United States (American) dining etiquette

Dining etiquette for discussing business. Americans conduct business over breakfast, lunch and dinner. Socializing may start the meal off, but the conversation will revolve around business.

Dining etiquette for paying the bill at a business meeting. In a business setting, the person extending the invitation pays for the meal.

table manners

Dining etiquette for utensils. The fork is held in the left hand, times facing down. The knife is held in the right hand. After cutting food, the knife is laid down and the fork is switched to the right hand to eat the cut food. Continental style (where the fork stays in the left hand to eat food) is also acceptable.

Dining etiquette for your napkin. Your napkin should be placed on your lap immediately after you are seated and kept on your lap during the meal.

Dining etiquette in a restaurant. Raise your hand or index finger and make eye contact to signal a server.

Dining etiquette for beginning to eat. Never begin eating until everyone is served and the host has started eating. Offer food and drink to others before serving yourself.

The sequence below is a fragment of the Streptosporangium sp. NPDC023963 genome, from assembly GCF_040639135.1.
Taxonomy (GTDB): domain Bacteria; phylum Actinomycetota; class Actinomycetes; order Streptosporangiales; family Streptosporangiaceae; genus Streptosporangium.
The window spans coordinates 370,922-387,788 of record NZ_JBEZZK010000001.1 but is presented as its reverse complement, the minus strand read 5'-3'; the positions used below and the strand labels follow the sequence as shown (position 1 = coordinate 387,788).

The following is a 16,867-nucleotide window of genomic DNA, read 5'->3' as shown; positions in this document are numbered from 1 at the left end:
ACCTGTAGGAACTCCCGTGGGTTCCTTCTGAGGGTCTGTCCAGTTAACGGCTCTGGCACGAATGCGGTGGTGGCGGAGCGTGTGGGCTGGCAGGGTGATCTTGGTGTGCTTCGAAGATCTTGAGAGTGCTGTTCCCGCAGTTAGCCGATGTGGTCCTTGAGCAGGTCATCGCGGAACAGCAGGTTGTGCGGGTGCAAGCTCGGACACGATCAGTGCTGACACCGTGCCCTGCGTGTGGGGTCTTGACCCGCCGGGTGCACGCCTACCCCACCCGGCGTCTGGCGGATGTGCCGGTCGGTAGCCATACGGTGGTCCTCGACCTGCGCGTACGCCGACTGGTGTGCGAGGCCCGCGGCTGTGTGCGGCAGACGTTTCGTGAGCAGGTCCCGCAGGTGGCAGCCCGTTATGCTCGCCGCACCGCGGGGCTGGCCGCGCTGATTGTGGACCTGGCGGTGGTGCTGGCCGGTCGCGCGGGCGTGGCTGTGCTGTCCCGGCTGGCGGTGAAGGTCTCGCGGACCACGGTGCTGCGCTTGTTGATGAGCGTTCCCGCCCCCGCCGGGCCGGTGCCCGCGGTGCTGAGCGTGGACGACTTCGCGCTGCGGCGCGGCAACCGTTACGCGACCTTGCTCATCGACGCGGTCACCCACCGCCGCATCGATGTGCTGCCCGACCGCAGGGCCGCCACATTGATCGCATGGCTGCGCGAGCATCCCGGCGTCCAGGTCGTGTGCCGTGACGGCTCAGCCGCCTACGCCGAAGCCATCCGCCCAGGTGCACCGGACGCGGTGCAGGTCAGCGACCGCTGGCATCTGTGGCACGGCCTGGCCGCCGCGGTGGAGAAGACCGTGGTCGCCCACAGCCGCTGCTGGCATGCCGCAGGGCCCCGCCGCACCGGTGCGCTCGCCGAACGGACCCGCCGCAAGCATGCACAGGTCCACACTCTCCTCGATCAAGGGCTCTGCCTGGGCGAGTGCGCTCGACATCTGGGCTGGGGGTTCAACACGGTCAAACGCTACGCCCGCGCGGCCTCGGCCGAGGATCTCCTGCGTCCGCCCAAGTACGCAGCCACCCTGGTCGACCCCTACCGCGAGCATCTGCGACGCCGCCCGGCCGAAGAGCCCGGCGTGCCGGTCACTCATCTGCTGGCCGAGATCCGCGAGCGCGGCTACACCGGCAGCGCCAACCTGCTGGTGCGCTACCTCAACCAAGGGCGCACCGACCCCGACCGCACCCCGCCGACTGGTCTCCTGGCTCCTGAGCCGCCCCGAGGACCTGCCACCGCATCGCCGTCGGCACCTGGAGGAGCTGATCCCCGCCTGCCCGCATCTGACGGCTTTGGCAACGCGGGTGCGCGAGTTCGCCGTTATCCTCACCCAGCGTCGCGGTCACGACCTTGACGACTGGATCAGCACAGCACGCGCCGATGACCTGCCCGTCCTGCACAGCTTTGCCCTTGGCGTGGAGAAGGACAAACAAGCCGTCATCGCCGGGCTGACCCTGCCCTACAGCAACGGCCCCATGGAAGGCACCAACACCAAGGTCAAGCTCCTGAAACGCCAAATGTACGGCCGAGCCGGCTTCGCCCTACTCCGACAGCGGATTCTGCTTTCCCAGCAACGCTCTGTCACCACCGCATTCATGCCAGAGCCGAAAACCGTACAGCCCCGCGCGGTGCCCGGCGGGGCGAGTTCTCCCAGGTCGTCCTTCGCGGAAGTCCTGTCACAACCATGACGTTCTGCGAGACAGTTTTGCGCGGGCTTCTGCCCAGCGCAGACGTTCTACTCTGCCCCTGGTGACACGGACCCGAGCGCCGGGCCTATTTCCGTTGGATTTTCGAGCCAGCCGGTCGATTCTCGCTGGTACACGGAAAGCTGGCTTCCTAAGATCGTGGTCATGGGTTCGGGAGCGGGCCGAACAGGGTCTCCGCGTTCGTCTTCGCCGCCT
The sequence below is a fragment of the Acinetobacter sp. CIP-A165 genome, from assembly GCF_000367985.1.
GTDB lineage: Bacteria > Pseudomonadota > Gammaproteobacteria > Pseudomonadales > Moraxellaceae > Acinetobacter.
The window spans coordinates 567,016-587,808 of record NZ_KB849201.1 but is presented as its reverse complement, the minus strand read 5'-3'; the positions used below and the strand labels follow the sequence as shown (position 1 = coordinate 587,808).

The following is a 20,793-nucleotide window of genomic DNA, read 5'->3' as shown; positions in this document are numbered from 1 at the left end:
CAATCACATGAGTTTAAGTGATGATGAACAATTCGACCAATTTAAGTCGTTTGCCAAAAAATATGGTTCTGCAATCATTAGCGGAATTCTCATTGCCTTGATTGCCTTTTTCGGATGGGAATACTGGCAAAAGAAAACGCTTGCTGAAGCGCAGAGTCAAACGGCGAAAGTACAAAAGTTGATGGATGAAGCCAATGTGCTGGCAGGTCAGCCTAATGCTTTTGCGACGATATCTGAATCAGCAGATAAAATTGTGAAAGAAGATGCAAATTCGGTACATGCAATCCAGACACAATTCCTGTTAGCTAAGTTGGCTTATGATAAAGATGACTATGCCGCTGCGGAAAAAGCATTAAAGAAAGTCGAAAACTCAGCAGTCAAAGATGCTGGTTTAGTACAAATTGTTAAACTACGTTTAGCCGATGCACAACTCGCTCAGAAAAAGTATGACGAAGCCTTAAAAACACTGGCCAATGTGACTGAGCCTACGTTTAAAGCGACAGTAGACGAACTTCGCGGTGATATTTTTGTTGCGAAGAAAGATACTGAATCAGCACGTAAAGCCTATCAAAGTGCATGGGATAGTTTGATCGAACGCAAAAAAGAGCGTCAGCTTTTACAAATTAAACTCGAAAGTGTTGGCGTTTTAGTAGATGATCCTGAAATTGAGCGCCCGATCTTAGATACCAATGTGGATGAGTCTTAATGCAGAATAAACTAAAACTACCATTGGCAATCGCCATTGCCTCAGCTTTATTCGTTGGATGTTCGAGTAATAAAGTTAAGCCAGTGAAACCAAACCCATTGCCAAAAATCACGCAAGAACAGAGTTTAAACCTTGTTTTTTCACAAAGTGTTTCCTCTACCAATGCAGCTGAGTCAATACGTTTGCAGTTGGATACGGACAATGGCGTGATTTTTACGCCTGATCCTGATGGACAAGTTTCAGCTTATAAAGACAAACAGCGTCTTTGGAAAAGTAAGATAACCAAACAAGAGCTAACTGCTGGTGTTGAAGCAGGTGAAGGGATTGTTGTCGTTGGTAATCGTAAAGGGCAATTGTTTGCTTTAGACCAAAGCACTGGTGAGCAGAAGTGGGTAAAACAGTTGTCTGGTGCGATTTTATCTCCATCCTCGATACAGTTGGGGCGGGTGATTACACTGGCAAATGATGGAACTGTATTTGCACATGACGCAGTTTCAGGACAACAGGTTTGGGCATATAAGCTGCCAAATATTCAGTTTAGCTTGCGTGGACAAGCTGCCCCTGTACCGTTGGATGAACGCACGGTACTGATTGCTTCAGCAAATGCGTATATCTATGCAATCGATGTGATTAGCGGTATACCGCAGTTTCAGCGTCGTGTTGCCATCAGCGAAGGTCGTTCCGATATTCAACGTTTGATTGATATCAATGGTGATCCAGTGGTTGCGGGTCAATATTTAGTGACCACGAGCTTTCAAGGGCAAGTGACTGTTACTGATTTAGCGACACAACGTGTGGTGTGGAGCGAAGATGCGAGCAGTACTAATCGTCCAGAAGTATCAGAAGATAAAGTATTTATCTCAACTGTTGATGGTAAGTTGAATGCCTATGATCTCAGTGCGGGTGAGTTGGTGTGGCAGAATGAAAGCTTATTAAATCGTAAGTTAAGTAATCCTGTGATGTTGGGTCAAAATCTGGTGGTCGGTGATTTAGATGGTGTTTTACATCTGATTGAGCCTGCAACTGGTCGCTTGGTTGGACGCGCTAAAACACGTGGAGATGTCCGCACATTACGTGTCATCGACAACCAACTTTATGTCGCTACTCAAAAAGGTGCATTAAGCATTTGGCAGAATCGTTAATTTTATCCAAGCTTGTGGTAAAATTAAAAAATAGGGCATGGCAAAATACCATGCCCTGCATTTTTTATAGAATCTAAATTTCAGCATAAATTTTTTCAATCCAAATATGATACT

If offered a second helping of food, feel free to take what you like.

Invitation etiquette. When you are invited to an event, it is very important to respond either yes or no. Saying no is fine, but do not say you will attend and then not show up.

Dining etiquette for toasts. The guest of honor is toasted and should reciprocate by giving a toast of thanks. Informal toasts involve raising a glass and saying "Cheers." At more formal gatherings, glasses are raised in response to a speech, and a group response is elicited.

General dining etiquette guidelines. Americans tend to eat more quickly than people from other countries. Meals are typically served in courses. Except at a formal dinner, it is common to have two courses, either an appetizer or salad and main dish or a main dish and a dessert. Occasionally meals are served buffet style for medium to large gatherings.


caribbean dining etiquette

north american dining etiquette

resting knife and fork etiquette

Our resting utensils etiquette section covers the rules (american and continental) for resting your utensils when taking a break from eating, when you are finished eating, and when you are passing food [...]

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